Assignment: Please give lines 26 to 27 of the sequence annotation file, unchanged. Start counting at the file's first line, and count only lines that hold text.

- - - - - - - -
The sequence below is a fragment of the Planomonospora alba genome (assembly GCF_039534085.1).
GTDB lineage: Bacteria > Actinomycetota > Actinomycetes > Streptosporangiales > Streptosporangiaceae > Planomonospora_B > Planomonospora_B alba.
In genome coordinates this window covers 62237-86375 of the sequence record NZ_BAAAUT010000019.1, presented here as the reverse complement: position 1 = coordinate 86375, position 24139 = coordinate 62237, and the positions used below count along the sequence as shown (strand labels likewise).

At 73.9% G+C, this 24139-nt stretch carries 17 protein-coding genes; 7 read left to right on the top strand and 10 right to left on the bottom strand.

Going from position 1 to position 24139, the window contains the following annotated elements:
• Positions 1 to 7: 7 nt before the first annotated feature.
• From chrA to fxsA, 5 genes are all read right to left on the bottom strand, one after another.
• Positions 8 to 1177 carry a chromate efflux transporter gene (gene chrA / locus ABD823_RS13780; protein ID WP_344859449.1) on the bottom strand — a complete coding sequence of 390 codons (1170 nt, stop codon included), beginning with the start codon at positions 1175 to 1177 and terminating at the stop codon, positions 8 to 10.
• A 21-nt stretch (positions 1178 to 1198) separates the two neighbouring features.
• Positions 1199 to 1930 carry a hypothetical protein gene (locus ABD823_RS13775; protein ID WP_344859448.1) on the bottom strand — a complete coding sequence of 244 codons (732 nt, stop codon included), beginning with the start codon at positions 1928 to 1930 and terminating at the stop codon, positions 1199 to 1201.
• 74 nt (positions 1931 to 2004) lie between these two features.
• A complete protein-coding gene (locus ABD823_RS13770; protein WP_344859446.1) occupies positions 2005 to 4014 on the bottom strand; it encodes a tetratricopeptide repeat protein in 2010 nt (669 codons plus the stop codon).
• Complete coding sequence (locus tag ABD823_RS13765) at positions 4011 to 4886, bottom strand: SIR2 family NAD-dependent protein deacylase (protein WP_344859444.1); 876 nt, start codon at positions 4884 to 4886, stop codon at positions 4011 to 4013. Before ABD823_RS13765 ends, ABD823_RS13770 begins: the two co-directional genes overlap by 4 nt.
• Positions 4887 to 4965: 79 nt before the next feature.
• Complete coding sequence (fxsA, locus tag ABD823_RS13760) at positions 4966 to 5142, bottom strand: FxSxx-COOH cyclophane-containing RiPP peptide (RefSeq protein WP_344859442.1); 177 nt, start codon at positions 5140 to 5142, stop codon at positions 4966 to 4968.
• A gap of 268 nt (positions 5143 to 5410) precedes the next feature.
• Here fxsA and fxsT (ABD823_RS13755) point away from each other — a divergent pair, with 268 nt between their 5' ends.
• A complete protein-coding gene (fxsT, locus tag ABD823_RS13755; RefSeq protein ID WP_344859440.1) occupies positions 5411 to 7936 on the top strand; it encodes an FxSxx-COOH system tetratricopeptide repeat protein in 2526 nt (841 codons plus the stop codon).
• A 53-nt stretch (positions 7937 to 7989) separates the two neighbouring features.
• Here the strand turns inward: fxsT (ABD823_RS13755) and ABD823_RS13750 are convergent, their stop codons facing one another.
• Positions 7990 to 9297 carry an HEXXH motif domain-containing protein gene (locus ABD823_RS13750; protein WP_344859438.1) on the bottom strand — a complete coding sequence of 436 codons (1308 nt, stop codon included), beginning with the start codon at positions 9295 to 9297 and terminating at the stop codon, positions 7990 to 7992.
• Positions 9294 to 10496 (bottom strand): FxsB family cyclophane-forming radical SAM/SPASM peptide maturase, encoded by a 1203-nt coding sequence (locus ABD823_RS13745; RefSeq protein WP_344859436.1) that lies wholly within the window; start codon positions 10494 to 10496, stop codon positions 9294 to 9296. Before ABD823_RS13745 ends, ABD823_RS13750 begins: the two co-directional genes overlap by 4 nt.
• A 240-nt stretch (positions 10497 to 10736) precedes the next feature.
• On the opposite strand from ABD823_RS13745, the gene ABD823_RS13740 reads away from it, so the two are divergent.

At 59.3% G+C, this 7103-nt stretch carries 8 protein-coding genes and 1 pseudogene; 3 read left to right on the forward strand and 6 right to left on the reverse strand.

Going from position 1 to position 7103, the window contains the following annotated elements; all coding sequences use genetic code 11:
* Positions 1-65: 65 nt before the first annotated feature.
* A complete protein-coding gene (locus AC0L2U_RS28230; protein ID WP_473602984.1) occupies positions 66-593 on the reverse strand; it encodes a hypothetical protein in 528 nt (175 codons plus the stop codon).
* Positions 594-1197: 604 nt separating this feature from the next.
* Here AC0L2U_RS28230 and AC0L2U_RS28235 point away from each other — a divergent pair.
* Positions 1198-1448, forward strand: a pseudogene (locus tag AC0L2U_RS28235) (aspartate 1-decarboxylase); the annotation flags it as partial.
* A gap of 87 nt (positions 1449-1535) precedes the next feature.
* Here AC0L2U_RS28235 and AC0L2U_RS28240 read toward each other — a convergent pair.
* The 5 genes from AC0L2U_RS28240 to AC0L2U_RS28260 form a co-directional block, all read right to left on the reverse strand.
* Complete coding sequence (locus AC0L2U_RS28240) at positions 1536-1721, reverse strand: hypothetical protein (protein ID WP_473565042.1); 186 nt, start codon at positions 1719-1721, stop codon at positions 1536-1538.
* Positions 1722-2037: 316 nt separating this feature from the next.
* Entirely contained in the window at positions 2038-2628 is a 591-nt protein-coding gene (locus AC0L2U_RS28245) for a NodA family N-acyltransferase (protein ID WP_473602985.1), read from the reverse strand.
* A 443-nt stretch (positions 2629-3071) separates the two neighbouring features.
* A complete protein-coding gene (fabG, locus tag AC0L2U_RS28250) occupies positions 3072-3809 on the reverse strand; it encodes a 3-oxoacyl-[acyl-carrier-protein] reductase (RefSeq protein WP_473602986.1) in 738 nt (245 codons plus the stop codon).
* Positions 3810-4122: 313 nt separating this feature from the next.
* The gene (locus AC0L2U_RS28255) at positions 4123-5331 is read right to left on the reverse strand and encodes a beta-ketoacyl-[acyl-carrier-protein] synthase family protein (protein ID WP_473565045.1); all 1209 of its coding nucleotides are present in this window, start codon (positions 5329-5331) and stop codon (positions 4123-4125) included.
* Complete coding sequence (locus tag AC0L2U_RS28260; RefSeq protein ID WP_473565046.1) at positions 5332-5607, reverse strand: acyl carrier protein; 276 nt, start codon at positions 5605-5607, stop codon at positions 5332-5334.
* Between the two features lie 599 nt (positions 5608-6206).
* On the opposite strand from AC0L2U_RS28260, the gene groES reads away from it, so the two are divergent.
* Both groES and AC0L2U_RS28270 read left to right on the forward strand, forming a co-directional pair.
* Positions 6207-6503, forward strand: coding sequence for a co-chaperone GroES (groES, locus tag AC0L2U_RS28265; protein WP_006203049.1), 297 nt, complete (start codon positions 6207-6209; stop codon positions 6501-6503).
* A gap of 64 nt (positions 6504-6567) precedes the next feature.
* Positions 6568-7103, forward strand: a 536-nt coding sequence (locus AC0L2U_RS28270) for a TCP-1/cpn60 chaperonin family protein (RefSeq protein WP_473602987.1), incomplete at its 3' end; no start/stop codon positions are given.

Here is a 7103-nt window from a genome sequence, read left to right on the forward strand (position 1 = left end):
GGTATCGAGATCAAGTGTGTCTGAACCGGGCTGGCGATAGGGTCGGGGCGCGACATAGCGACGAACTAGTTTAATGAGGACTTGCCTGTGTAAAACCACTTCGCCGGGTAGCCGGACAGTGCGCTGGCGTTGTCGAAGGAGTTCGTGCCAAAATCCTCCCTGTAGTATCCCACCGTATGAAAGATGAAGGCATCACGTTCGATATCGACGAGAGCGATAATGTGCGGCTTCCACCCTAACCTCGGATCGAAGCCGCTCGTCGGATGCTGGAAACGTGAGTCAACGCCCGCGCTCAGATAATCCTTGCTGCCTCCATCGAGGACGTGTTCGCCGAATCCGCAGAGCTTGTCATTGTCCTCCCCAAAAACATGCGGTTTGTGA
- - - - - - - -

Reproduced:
Going from position 1 to position 7103, the window contains the following annotated elements; all coding sequences use genetic code 11:
* Positions 1-65: 65 nt before the first annotated feature.